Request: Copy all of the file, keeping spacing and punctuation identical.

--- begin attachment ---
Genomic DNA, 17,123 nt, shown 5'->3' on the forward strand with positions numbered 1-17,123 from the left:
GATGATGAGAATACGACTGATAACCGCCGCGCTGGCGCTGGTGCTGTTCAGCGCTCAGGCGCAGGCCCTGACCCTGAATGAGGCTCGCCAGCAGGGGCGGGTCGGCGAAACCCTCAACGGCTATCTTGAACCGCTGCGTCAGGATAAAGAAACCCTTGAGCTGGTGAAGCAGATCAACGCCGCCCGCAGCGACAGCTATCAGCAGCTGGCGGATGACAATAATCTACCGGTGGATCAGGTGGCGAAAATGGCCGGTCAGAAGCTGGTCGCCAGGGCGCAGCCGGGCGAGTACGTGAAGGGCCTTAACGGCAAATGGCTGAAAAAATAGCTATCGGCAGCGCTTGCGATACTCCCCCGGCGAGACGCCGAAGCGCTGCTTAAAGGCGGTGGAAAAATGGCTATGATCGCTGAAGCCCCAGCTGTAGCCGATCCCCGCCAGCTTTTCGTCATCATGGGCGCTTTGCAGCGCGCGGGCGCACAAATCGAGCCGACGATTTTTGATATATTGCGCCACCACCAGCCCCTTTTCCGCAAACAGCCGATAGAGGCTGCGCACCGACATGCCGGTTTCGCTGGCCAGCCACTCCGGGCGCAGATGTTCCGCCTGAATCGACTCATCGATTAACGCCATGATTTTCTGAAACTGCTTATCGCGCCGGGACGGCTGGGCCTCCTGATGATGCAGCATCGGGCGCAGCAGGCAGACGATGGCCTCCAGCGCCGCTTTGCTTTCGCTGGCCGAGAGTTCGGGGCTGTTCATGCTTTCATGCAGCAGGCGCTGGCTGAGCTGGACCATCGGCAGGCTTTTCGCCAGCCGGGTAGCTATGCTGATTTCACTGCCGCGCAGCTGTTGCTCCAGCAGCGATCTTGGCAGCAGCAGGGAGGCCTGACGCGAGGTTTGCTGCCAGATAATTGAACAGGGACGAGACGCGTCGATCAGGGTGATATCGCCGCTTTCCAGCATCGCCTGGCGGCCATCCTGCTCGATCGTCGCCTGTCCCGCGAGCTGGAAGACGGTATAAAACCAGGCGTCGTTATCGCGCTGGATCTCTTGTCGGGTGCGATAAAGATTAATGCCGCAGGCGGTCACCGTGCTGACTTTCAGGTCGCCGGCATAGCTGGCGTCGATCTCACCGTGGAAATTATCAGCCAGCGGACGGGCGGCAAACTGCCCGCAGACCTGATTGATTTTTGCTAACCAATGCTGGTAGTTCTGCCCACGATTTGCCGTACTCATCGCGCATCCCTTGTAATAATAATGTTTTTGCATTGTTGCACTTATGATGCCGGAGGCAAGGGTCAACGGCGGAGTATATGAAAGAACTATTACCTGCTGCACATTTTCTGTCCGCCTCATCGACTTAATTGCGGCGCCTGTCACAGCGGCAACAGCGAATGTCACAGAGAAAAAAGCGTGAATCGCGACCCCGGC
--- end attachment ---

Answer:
Genomic DNA, 17,123 nt, shown 5'->3' on the forward strand with positions numbered 1-17,123 from the left:
GATGATGAGAATACGACTGATAACCGCCGCGCTGGCGCTGGTGCTGTTCAGCGCTCAGGCGCAGGCCCTGACCCTGAATGAGGCTCGCCAGCAGGGGCGGGTCGGCGAAACCCTCAACGGCTATCTTGAACCGCTGCGTCAGGATAAAGAAACCCTTGAGCTGGTGAAGCAGATCAACGCCGCCCGCAGCGACAGCTATCAGCAGCTGGCGGATGACAATAATCTACCGGTGGATCAGGTGGCGAAAATGGCCGGTCAGAAGCTGGTCGCCAGGGCGCAGCCGGGCGAGTACGTGAAGGGCCTTAACGGCAAATGGCTGAAAAAATAGCTATCGGCAGCGCTTGCGATACTCCCCCGGCGAGACGCCGAAGCGCTGCTTAAAGGCGGTGGAAAAATGGCTATGATCGCTGAAGCCCCAGCTGTAGCCGATCCCCGCCAGCTTTTCGTCATCATGGGCGCTTTGCAGCGCGCGGGCGCACAAATCGAGCCGACGATTTTTGATATATTGCGCCACCACCAGCCCCTTTTCCGCAAACAGCCGATAGAGGCTGCGCACCGACATGCCGGTTTCGCTGGCCAGCCACTCCGGGCGCAGATGTTCCGCCTGAATCGACTCATCGATTAACGCCATGATTTTCTGAAACTGCTTATCGCGCCGGGACGGCTGGGCCTCCTGATGATGCAGCATCGGGCGCAGCAGGCAGACGATGGCCTCCAGCGCCGCTTTGCTTTCGCTGGCCGAGAGTTCGGGGCTGTTCATGCTTTCATGCAGCAGGCGCTGGCTGAGCTGGACCATCGGCAGGCTTTTCGCCAGCCGGGTAGCTATGCTGATTTCACTGCCGCGCAGCTGTTGCTCCAGCAGCGATCTTGGCAGCAGCAGGGAGGCCTGACGCGAGGTTTGCTGCCAGATAATTGAACAGGGACGAGACGCGTCGATCAGGGTGATATCGCCGCTTTCCAGCATCGCCTGGCGGCCATCCTGCTCGATCGTCGCCTGTCCCGCGAGCTGGAAGACGGTATAAAACCAGGCGTCGTTATCGCGCTGGATCTCTTGTCGGGTGCGATAAAGATTAATGCCGCAGGCGGTCACCGTGCTGACTTTCAGGTCGCCGGCATAGCTGGCGTCGATCTCACCGTGGAAATTATCAGCCAGCGGACGGGCGGCAAACTGCCCGCAGACCTGATTGATTTTTGCTAACCAATGCTGGTAGTTCTGCCCACGATTTGCCGTACTCATCGCGCATCCCTTGTAATAATAATGTTTTTGCATTGTTGCACTTATGATGCCGGAGGCAAGGGTCAACGGCGGAGTATATGAAAGAACTATTACCTGCTGCACATTTTCTGTCCGCCTCATCGACTTAATTGCGGCGCCTGTCACAGCGGCAACAGCGAATGTCACAGAGAAAAAAGCGTGAATCGCGACCCCGGC